Novell's Class C2 Level Security Evaluation "For a Network"
Articles and Tips: article
Senior Research Engineer
Novell Developer Information
01 Jul 1997
When Novell's Class C2 security evaluation is completed this summer, it will be the first trusted commercial operating system for a network: that includes server, client, and all connectivity pieces in between. Read all about it here!
Novell is nearing the conclusion of the Class C2 security evaluation through the National Computer Security Center (NCSC). When this process is completed, Novell will offer its customers the first trusted "out-of-the-box" commercial operating system that has been Class C2 evaluated for a network. Novell's approach for a Class C2 network evaluation requires that the network system be able to effectively handle any discovered flaws in the security on any of the evaluated network components. This includes workstation client and server hardware and their operating systems, and all connectivity pieces in between.
This AppNote provides a quick overview of what Novell's Class C2 evaluation will mean to our customer base. It describes the new security paradigm established by Novell and identifies how most companies will ramp up to C2 level security. It then explores the ramifications of C2 security on information sharing in interconnected environments.
For more information on Novell's security efforts, visit the IntranetWare web site at:http://www.novell.com/intranetware
Unlike Microsoft's Windows NT, which was evaluated as a standalone server without network capability (it was evaluated with no network adapters installed), Novell's server operating systems are being evaluated as a fully operational server connecting with fully operational workstations. Novell's evaluation addresses not only proper standalone authentication at the workstation, but extends to the actual mechanisms involving proper authentication across the wire to the "fully operational" network server-with network adapters included. For Novell customers, this means an "out-of-the-box" network security infrastructure, one which provides real Identification and Authentication (I&A), along with accountability for who is logged in and what they can and cannot access.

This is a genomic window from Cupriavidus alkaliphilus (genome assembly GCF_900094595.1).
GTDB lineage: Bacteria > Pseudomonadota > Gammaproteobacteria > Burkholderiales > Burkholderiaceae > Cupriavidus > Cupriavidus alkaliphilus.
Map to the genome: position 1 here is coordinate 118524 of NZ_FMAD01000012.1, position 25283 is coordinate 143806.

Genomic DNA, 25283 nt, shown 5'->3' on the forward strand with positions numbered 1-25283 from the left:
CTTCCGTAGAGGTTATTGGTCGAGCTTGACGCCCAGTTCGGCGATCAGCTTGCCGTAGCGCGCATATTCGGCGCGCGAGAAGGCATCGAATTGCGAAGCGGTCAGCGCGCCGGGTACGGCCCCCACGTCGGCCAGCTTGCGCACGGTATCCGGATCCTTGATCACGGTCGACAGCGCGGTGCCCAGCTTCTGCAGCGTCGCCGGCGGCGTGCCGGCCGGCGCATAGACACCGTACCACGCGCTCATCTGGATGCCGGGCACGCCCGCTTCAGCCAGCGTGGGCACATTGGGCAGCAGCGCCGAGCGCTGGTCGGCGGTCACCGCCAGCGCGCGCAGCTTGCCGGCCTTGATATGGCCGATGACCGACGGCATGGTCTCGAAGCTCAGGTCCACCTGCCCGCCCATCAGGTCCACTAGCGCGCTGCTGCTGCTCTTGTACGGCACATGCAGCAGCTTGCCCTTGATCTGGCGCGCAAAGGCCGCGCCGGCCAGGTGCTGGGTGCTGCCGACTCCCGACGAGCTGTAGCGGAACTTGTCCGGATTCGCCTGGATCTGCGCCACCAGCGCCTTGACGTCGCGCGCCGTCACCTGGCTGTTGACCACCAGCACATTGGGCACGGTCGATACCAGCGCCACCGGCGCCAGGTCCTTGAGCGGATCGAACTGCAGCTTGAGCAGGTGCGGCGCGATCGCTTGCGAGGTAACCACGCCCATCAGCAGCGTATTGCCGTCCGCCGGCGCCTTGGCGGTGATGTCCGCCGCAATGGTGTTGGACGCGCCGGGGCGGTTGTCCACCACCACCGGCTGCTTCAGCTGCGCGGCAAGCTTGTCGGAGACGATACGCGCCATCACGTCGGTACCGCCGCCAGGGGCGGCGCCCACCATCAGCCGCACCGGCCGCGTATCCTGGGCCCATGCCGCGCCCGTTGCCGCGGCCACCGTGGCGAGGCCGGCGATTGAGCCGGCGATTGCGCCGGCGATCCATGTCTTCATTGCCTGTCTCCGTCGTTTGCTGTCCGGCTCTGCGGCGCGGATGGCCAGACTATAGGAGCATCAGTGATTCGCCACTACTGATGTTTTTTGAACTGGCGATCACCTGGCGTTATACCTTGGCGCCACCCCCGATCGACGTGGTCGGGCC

This is no small point. Many operating systems have access controls that lack the strength-of-mechanism ability to prevent data disclosure, or they are without the means to prevent users from circumventing those controls. Other operating systems, perhaps with strong controls, do not prevent audit data manipulation or circumvention. This is an equally threatening problem, since the audit record can be manipulated to tell a different story from what really happened.
A New Security Paradigm
Given Novell's approach, some proponents of one operating system over another will point out that Novell's first offering does not include Microsoft's Windows NT or Windows 95 client at the workstation (not in the evaluated configuration), and that Microsoft's standalone evaluation is still valid, maintaining its Evaluated Product List entry with the U.S. Government.
That is true. However, in its first offering, Novell's evaluated modular network architecture provides for something which no competitor has ever proposed. It is a complete network security infrastructure which is modular in nature, meaning that you can plug in any client operating systems and connectivity elements that have been evaluated at Class C2 "For A Network" under Novell's architecture, and the system will still meet Class C2 level ratings. This Global Security Architecture allows for a quick and rapid evaluation at the Class C2 level for any change in network components, providing customers with a clear migration path for future developments.